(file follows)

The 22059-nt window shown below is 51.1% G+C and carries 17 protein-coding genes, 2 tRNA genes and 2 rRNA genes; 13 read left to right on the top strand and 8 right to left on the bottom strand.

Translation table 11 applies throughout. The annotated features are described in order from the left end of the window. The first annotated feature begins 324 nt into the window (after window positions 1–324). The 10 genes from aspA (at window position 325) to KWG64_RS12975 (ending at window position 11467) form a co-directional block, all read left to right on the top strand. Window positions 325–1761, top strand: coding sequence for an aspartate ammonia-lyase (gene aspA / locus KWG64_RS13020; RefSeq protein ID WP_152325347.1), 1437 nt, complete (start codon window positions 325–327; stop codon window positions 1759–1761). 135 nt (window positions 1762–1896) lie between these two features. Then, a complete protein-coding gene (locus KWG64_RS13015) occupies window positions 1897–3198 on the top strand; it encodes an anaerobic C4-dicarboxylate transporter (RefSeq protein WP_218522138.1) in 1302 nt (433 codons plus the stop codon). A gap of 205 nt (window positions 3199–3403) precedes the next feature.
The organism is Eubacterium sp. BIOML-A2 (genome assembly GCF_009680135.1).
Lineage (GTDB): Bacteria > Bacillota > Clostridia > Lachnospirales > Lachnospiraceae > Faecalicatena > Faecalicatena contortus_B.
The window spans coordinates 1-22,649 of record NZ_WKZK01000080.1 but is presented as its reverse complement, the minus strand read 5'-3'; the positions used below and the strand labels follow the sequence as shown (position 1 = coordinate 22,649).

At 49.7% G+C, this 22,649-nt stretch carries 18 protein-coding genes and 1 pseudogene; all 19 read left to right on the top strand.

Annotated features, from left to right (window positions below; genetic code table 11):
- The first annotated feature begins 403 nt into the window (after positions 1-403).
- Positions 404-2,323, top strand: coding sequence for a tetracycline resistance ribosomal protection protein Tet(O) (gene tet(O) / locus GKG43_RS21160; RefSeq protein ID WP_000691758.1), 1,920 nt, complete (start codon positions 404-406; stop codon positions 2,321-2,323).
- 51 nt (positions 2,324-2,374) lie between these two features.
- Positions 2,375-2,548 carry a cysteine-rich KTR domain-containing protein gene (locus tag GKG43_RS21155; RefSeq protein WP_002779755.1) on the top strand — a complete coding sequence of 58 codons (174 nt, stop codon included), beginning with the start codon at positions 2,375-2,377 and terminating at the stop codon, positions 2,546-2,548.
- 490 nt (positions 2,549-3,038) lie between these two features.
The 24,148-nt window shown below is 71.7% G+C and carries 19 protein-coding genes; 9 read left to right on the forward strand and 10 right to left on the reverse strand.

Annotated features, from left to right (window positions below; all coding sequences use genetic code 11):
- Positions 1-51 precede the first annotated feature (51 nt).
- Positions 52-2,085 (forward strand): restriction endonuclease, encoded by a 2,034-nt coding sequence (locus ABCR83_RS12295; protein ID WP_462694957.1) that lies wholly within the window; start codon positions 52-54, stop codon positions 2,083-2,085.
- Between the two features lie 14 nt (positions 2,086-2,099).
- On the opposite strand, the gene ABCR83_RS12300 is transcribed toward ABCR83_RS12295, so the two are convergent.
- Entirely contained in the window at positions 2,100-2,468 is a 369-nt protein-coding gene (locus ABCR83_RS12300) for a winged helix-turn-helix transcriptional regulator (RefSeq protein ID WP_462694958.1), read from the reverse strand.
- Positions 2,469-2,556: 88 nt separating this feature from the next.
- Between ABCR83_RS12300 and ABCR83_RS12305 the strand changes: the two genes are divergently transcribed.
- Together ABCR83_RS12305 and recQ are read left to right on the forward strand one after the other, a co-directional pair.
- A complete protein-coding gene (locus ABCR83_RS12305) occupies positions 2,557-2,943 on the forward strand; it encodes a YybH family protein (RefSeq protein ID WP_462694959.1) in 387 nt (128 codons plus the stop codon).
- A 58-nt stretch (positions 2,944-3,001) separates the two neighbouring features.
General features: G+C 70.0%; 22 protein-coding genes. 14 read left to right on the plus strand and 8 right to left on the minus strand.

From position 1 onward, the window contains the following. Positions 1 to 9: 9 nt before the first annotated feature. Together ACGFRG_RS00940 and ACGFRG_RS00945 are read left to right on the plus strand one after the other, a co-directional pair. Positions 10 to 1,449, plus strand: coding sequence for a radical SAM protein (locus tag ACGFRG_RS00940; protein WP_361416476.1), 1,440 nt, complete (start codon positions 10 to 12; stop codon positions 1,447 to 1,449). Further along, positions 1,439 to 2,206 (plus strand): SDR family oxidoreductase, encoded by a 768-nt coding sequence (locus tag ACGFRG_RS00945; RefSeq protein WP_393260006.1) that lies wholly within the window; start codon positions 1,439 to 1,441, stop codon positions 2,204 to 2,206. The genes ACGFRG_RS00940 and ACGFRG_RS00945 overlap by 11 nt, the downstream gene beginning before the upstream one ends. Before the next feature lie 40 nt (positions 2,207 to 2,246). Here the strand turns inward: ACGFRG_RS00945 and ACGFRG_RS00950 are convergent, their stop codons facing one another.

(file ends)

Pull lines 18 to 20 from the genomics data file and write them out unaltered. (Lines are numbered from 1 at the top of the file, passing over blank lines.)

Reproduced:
- On the opposite strand, the gene ABCR83_RS12300 is transcribed toward ABCR83_RS12295, so the two are convergent.
- Entirely contained in the window at positions 2,100-2,468 is a 369-nt protein-coding gene (locus ABCR83_RS12300) for a winged helix-turn-helix transcriptional regulator (RefSeq protein ID WP_462694958.1), read from the reverse strand.
- Positions 2,469-2,556: 88 nt separating this feature from the next.